OK, so I get the whole porridge vibe. I really do. I appreciate that it’s slow-release, it’s super healthy and fills you up ’til lunch time…but why does it have to be so damn gross?
Any Scot will delight in telling you that porridge must be made with water and salt and left in a pot for days until you can cut it off in slabs. They’re well ‘ard them Scots. But part of me is suspicious that just like to make you squirm. I mean really? I need more love in my breakfast.
So I went on a mission to re-discover porridge as, frankly, I’d only ever really eaten it as ReadyBrek when I was a kid and it was pretty tasteless mush even then.
I tried a few brands – the trust-worthy Marks and Spencer and the authentic-looking Stoats Oats. Lovely and grim respectively and both stupidly expensive for what it essentially an extremely cheap product. I trawled the internet and came accross various intriguing overnight oats recipes. Bleurgh! ‘Creamy’ was the promise and ‘powdery’ was the result. Slow cooker recipes either weld the oats to the pot or a return a sad, sludgy mess. Pinhead oats are gritty, steel cut oats seem to be a bit of a marketing ploy and jumbo oats are only fit for flapjack.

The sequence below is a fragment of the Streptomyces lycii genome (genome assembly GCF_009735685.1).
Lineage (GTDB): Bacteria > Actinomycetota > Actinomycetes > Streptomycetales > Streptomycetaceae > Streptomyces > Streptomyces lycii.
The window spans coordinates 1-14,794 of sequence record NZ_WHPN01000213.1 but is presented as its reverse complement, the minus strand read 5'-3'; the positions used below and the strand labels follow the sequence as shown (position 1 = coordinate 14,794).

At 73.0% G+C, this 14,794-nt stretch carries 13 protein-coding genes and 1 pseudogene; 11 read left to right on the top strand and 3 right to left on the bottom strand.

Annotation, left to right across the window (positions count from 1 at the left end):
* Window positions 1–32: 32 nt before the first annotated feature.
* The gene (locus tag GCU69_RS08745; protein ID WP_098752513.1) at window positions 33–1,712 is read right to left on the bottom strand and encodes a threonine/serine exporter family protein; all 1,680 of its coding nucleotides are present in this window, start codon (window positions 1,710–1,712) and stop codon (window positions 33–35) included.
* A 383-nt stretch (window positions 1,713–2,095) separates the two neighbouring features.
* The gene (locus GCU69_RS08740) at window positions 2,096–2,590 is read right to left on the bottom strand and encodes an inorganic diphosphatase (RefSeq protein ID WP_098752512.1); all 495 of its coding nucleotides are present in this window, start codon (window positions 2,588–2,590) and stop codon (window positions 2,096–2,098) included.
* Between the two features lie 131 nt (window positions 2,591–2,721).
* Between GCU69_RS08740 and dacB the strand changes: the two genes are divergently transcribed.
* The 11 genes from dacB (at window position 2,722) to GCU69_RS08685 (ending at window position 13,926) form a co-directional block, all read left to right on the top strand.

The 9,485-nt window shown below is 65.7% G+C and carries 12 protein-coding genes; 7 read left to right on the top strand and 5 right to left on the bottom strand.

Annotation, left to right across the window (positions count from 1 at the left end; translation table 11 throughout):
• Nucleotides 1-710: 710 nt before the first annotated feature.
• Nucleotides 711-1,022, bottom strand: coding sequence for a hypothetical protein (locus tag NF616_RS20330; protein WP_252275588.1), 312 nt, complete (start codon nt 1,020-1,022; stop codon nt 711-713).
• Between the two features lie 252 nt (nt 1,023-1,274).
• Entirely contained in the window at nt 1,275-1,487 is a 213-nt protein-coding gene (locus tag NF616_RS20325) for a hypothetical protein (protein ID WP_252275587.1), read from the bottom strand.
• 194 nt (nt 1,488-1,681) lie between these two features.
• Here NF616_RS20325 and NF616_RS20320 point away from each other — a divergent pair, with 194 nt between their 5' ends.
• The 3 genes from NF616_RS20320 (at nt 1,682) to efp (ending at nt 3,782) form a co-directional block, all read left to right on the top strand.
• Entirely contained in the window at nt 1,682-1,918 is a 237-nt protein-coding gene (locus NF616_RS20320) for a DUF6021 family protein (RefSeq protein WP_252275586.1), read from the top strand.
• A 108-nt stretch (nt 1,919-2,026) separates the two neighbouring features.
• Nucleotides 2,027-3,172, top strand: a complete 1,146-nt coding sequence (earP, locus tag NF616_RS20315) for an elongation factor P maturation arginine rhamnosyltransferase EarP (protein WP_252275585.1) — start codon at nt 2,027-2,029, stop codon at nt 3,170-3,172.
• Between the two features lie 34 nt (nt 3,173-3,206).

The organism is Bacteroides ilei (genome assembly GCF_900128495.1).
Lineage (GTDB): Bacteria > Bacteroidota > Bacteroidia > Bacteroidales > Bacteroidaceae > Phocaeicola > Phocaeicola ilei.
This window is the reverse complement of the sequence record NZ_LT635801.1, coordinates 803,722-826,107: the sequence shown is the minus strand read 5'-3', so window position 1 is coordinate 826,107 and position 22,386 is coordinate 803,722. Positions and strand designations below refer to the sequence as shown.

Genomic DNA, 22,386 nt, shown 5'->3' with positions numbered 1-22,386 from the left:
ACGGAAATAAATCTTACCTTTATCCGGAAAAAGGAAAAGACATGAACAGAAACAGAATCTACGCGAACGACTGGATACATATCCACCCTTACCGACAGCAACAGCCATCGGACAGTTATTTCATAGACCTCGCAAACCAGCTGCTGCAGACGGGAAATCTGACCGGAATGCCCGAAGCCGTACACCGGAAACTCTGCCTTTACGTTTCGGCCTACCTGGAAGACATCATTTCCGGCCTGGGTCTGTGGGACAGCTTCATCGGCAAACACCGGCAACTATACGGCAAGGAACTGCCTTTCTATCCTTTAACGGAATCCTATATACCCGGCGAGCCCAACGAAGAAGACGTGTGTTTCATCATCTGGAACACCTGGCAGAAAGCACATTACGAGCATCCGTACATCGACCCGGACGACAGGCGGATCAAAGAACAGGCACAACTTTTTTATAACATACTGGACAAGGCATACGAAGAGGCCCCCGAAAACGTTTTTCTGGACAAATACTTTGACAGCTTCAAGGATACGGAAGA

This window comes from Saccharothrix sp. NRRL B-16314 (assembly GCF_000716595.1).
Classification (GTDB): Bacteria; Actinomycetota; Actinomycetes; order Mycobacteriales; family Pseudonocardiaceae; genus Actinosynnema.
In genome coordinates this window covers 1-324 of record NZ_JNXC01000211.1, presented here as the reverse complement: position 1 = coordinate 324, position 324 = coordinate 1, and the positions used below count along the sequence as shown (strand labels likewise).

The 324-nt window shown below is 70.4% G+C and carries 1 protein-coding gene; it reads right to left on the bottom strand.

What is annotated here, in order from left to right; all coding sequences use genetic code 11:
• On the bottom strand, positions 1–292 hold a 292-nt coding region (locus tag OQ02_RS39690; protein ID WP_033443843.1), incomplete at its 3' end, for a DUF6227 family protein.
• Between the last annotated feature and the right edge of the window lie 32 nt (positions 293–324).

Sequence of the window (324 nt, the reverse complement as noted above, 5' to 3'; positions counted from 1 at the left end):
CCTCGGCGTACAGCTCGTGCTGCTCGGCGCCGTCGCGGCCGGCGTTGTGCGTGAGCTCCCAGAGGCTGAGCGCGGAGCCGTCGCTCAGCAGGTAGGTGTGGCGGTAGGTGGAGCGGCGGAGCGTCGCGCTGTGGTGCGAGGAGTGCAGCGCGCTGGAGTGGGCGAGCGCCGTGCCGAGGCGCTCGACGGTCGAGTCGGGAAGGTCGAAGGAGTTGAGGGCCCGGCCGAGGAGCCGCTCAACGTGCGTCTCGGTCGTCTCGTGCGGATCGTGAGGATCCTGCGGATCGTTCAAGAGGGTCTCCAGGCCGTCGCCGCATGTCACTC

After all that, I think the problem for me is texture. I can’t abide the snotty, glutenous slime so I needed to find a method that worked for me. Thick, quick and ashamedly sweet.
Turns out, that’s the old-fashioned Southern Softie’s method.
I could kick myself.
- 1 cup porridge oats
- 2 cups semi-skimmed milk (really, I prefer whole milk but something’s gotta give)
- pinch of salt (a tribute to the Scots)
- 1 tbsp sugar (don’t judge me too harshly but you could choose honey instead)
I add the milk and the oats to the saucepan, bring the contents slowly to the boil and then simmer while stirring for about 10 mins until all the milk has been absorbed and a spoon leaves a clean trail on the bottom of the pan. No snot to be seen.
Then I add the sugar and serve it plain or with a choice of fruit, nuts, spices, cream, maple syrup etc.
I found the dogs love it so I make a bit more, let it go cold and stuff it into their Kongs. (Sans sucre of course).
Why chase the trend? Stick to the old ways and keep it simple.